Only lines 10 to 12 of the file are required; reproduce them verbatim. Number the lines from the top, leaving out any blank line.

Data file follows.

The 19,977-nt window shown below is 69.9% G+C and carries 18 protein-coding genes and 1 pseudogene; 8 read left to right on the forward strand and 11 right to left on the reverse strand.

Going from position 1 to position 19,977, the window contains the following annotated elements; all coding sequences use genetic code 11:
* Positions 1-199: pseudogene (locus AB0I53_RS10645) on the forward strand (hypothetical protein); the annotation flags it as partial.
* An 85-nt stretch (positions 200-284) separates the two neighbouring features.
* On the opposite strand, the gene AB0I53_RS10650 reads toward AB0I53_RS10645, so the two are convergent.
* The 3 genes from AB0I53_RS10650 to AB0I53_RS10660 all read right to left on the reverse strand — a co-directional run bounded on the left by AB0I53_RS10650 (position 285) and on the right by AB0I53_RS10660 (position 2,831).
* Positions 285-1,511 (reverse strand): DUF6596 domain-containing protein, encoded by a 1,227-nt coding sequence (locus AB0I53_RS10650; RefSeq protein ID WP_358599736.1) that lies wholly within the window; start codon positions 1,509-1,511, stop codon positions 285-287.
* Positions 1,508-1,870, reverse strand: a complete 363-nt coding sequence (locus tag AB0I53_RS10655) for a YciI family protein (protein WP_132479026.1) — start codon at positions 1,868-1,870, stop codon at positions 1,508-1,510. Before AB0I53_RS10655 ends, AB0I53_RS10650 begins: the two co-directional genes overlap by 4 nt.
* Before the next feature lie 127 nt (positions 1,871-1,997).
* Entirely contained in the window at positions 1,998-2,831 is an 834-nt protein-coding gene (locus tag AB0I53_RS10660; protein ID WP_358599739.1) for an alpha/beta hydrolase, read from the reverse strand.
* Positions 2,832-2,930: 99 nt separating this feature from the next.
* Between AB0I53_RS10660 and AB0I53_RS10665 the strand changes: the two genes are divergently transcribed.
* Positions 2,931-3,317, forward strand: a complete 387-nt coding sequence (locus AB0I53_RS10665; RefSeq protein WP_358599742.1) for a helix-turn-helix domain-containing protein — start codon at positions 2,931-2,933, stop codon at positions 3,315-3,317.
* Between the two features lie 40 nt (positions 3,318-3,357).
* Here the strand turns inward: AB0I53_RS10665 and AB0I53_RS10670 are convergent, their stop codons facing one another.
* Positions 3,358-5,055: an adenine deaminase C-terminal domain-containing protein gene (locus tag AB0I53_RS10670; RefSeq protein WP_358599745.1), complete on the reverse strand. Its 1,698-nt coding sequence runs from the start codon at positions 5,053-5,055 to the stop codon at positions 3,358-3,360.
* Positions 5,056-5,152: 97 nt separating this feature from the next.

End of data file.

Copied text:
* Entirely contained in the window at positions 1,998-2,831 is an 834-nt protein-coding gene (locus tag AB0I53_RS10660; protein ID WP_358599739.1) for an alpha/beta hydrolase, read from the reverse strand.
* Positions 2,832-2,930: 99 nt separating this feature from the next.
* Between AB0I53_RS10660 and AB0I53_RS10665 the strand changes: the two genes are divergently transcribed.